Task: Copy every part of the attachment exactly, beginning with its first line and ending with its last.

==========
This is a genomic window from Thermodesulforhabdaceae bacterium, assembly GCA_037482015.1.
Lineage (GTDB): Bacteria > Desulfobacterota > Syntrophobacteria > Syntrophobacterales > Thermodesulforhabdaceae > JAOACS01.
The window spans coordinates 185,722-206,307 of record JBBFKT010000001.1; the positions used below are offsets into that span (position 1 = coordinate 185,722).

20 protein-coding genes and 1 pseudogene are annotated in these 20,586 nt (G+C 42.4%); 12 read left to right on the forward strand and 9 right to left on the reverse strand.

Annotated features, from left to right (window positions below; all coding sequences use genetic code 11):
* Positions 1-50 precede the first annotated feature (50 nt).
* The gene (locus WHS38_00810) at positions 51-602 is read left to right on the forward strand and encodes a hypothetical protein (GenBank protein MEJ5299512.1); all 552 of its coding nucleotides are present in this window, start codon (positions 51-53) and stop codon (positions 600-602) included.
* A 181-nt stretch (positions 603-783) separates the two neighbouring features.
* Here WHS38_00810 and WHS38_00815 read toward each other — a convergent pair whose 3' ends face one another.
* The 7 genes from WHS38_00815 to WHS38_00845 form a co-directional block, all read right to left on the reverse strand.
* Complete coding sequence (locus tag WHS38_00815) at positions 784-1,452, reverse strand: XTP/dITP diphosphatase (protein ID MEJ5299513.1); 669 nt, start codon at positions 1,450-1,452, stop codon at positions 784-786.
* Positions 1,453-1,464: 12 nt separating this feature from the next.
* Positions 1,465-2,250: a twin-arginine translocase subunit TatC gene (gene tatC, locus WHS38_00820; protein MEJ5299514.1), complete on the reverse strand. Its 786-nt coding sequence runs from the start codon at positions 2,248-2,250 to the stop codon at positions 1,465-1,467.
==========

This is a genomic window from Thermodesulforhabdaceae bacterium, assembly GCA_037482015.1.
Lineage (GTDB): Bacteria > Desulfobacterota > Syntrophobacteria > Syntrophobacterales > Thermodesulforhabdaceae > JAOACS01.
The window spans coordinates 185,722-206,307 of record JBBFKT010000001.1; the positions used below are offsets into that span (position 1 = coordinate 185,722).

20 protein-coding genes and 1 pseudogene are annotated in these 20,586 nt (G+C 42.4%); 12 read left to right on the forward strand and 9 right to left on the reverse strand.

Annotated features, from left to right (window positions below; all coding sequences use genetic code 11):
* Positions 1-50 precede the first annotated feature (50 nt).
* The gene (locus WHS38_00810) at positions 51-602 is read left to right on the forward strand and encodes a hypothetical protein (GenBank protein MEJ5299512.1); all 552 of its coding nucleotides are present in this window, start codon (positions 51-53) and stop codon (positions 600-602) included.
* A 181-nt stretch (positions 603-783) separates the two neighbouring features.
* Here WHS38_00810 and WHS38_00815 read toward each other — a convergent pair whose 3' ends face one another.
* The 7 genes from WHS38_00815 to WHS38_00845 form a co-directional block, all read right to left on the reverse strand.
* Complete coding sequence (locus tag WHS38_00815) at positions 784-1,452, reverse strand: XTP/dITP diphosphatase (protein ID MEJ5299513.1); 669 nt, start codon at positions 1,450-1,452, stop codon at positions 784-786.
* Positions 1,453-1,464: 12 nt separating this feature from the next.
* Positions 1,465-2,250: a twin-arginine translocase subunit TatC gene (gene tatC, locus WHS38_00820; protein MEJ5299514.1), complete on the reverse strand. Its 786-nt coding sequence runs from the start codon at positions 2,248-2,250 to the stop codon at positions 1,465-1,467.